The world faces a radically different United States under the command of future President Donald Trump.
Although some countries celebrated the victory of the billionaire businessman, others saw the result as a major commotion as governments will now have to deal with a man who winked at Vladimir Putin, told his NATO allies that they would have to pay for their protection and promised that he would make Mexico pay for a border wall that would cost billions of dollars.
Trump’s victory was especially alarming in Mexico, where his comments described Mexican migrants as delinquents and “rapists” were perceived as a serious insult to national pride.
Financial analysts have estimated that a Trump victory would endanger billions of dollars in cross-border trade, and government officials said they had drawn up a contingency plan for that scenario without making the details public.
“It’s DEFCON 2,” said Mexican analyst Alejandro Hope. “Probably the closest thing to a national emergency that Mexico has faced in many decades.”
“It depends on whether you really believe what he say and whether he can do what he wants to do,” Hope said. “A massive deportation campaign could put stress on Mexican border communities, and a renegotiation of NAFTA could seriously disrupt the Mexican economy, which could create a lot of uncertainty … Financial markets could suffer.”
The Mexican peso, which has been heavily affected by US elections, fell sharply at $ 20.45 against the dollar on Tuesday before recovering slightly. Banco de México’s interbank rate remained at 18.42 at the end of the day’s trading.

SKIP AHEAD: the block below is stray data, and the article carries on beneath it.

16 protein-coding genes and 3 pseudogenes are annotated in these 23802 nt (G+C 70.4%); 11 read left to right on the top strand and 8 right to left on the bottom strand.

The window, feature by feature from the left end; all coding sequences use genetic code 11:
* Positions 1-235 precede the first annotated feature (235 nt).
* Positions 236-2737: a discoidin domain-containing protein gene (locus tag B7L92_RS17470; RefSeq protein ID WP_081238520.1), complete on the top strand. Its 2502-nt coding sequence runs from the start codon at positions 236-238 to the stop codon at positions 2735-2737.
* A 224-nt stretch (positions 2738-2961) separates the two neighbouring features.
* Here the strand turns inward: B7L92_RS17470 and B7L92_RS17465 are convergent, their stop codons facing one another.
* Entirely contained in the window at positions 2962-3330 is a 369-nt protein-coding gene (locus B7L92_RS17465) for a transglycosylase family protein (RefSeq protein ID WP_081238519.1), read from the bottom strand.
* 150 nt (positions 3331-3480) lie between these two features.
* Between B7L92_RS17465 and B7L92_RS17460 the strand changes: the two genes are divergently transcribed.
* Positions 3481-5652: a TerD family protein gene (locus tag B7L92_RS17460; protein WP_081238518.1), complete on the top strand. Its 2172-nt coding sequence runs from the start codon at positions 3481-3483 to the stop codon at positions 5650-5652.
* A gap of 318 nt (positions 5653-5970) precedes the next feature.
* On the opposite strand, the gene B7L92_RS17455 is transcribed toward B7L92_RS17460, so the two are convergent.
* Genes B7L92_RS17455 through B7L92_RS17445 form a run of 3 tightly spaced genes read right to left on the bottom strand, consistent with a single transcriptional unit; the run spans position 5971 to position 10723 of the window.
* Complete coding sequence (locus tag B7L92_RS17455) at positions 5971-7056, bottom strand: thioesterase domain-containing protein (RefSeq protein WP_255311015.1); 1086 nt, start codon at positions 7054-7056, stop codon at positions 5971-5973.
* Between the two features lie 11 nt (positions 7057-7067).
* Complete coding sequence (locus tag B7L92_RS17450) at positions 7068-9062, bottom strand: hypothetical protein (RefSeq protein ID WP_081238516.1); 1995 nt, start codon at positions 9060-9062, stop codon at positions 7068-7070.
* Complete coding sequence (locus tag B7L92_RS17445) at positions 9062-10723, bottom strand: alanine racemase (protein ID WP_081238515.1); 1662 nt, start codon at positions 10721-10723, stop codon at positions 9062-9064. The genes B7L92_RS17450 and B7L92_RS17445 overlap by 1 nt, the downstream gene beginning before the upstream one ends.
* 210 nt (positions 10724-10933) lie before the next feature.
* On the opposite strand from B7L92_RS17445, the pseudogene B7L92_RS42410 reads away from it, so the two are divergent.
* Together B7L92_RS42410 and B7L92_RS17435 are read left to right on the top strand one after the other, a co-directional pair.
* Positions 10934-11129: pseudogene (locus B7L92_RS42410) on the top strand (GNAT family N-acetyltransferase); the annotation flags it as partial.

In Europe, NATO allies are waiting to see if Trump maintains his suggestion that the United States will assess whether they have paid the appropriate quota considering that Washington has to come to their defense.
Trump’s rhetoric has questioned the strategic foundation of the alliance, affecting its leaders at a time when Russia is becoming increasingly aggressive.
German Defense Minister Ursula von der Leyen described the vote as “a major commotion” and “a vote against Washington, against the ruling class.”
Although there are many questions to be answered, Von der Leyen said in a statement on German public television on Wednesday: “Obviously Europeans know that as NATO partners, Donald Trump will naturally ask ‘what are you doing for the alliance’, but we too will ask ‘what is their position towards the alliance’ “.
France’s Marine Le Pen, leader of the populist and anti-immigration National Front party, congratulated Trump before even knowing the final results, tweeting his support for the “Free American People!”